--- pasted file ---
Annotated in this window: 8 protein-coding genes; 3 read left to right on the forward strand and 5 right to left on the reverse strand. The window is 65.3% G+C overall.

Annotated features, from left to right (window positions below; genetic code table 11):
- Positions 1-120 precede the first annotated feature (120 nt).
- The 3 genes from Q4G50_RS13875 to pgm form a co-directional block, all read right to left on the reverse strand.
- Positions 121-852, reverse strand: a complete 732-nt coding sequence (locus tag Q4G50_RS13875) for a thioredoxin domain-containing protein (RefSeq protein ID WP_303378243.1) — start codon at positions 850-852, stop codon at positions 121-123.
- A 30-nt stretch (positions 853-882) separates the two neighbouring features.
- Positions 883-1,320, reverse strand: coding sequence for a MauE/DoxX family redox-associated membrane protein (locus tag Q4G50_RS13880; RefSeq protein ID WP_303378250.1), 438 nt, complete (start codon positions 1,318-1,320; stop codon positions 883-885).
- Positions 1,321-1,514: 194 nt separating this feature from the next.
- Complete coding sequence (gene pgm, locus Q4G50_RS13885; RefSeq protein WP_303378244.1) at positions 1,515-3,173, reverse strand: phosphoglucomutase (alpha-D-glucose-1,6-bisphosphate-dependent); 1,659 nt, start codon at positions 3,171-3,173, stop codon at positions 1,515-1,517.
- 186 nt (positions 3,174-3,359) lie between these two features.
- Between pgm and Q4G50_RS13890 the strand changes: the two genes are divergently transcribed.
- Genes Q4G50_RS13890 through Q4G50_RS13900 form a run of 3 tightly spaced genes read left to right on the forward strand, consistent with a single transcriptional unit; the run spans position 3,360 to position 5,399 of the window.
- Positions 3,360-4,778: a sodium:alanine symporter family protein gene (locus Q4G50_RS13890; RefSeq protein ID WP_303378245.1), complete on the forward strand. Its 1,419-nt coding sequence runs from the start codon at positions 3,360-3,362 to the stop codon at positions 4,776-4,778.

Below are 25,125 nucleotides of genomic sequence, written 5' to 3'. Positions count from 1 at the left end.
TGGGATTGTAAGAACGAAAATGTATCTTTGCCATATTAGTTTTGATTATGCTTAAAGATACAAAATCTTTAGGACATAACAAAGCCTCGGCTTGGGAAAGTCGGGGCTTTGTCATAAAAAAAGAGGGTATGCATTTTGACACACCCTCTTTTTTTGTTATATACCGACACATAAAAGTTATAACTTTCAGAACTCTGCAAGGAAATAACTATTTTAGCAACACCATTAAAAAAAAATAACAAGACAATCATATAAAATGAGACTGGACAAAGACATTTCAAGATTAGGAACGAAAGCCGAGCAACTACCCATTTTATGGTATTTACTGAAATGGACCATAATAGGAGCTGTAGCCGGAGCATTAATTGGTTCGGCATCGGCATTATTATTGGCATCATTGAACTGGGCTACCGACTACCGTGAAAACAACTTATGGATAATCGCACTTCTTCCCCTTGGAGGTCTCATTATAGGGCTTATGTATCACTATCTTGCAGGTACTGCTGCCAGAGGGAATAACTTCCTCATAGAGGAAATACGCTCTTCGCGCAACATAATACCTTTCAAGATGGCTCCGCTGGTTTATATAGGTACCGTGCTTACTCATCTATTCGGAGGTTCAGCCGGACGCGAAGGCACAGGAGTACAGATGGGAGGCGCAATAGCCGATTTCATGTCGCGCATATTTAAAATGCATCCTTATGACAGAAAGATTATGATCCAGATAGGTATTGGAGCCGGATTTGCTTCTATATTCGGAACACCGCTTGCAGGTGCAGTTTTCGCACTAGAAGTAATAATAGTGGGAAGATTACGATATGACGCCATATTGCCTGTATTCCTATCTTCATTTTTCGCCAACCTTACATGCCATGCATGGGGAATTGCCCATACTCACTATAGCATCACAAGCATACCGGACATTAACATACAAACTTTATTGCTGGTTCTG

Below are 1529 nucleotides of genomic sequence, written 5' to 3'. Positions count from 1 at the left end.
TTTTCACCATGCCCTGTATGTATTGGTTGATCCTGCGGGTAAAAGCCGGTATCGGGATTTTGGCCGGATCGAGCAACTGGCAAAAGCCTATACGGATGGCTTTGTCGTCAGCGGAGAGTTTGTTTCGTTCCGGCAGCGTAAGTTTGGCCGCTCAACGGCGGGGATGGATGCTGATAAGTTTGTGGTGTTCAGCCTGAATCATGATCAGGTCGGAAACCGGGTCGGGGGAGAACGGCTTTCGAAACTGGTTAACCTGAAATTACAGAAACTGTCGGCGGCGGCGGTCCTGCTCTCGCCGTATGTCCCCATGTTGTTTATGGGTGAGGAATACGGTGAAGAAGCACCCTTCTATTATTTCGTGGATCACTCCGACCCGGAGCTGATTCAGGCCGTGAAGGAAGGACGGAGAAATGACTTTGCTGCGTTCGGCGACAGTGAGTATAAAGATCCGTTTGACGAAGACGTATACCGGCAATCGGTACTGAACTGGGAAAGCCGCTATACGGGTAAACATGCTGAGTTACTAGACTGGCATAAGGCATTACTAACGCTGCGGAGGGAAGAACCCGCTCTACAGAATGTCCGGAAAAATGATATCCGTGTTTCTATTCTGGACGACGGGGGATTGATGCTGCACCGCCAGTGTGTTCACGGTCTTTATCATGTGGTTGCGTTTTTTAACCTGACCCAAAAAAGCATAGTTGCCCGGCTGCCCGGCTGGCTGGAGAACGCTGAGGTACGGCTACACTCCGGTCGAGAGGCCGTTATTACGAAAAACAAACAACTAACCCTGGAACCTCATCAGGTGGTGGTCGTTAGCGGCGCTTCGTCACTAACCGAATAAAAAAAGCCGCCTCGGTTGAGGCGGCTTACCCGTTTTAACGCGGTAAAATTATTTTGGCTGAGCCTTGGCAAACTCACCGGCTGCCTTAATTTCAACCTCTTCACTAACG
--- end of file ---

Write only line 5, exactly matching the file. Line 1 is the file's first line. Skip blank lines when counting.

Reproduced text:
- Positions 121-852, reverse strand: a complete 732-nt coding sequence (locus tag Q4G50_RS13875) for a thioredoxin domain-containing protein (RefSeq protein ID WP_303378243.1) — start codon at positions 850-852, stop codon at positions 121-123.